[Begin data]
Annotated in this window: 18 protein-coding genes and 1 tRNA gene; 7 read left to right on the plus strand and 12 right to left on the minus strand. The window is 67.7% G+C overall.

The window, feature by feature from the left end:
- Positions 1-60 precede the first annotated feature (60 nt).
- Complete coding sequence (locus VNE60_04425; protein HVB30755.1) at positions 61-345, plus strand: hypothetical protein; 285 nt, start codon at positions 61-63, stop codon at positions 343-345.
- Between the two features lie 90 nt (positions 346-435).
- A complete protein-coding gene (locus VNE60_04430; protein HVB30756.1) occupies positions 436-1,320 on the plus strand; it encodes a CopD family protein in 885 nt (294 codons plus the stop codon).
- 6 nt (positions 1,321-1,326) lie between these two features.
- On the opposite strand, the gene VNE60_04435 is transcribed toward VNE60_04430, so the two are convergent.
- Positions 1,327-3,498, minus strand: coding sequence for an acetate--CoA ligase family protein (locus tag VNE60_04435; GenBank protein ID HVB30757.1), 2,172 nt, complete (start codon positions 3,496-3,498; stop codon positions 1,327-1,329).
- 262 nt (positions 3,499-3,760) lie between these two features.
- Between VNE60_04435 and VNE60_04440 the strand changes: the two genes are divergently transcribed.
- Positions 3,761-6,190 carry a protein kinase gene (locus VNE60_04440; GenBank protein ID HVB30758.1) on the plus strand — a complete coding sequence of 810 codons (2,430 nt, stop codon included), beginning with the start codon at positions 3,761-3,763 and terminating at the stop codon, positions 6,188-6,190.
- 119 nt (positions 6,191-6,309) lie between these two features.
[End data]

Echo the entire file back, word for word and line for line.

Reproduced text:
Annotated in this window: 18 protein-coding genes and 1 tRNA gene; 7 read left to right on the plus strand and 12 right to left on the minus strand. The window is 67.7% G+C overall.

The window, feature by feature from the left end:
- Positions 1-60 precede the first annotated feature (60 nt).
- Complete coding sequence (locus VNE60_04425; protein HVB30755.1) at positions 61-345, plus strand: hypothetical protein; 285 nt, start codon at positions 61-63, stop codon at positions 343-345.
- Between the two features lie 90 nt (positions 346-435).
- A complete protein-coding gene (locus VNE60_04430; protein HVB30756.1) occupies positions 436-1,320 on the plus strand; it encodes a CopD family protein in 885 nt (294 codons plus the stop codon).
- 6 nt (positions 1,321-1,326) lie between these two features.
- On the opposite strand, the gene VNE60_04435 is transcribed toward VNE60_04430, so the two are convergent.
- Positions 1,327-3,498, minus strand: coding sequence for an acetate--CoA ligase family protein (locus tag VNE60_04435; GenBank protein ID HVB30757.1), 2,172 nt, complete (start codon positions 3,496-3,498; stop codon positions 1,327-1,329).
- 262 nt (positions 3,499-3,760) lie between these two features.
- Between VNE60_04435 and VNE60_04440 the strand changes: the two genes are divergently transcribed.
- Positions 3,761-6,190 carry a protein kinase gene (locus VNE60_04440; GenBank protein ID HVB30758.1) on the plus strand — a complete coding sequence of 810 codons (2,430 nt, stop codon included), beginning with the start codon at positions 3,761-3,763 and terminating at the stop codon, positions 6,188-6,190.
- 119 nt (positions 6,191-6,309) lie between these two features.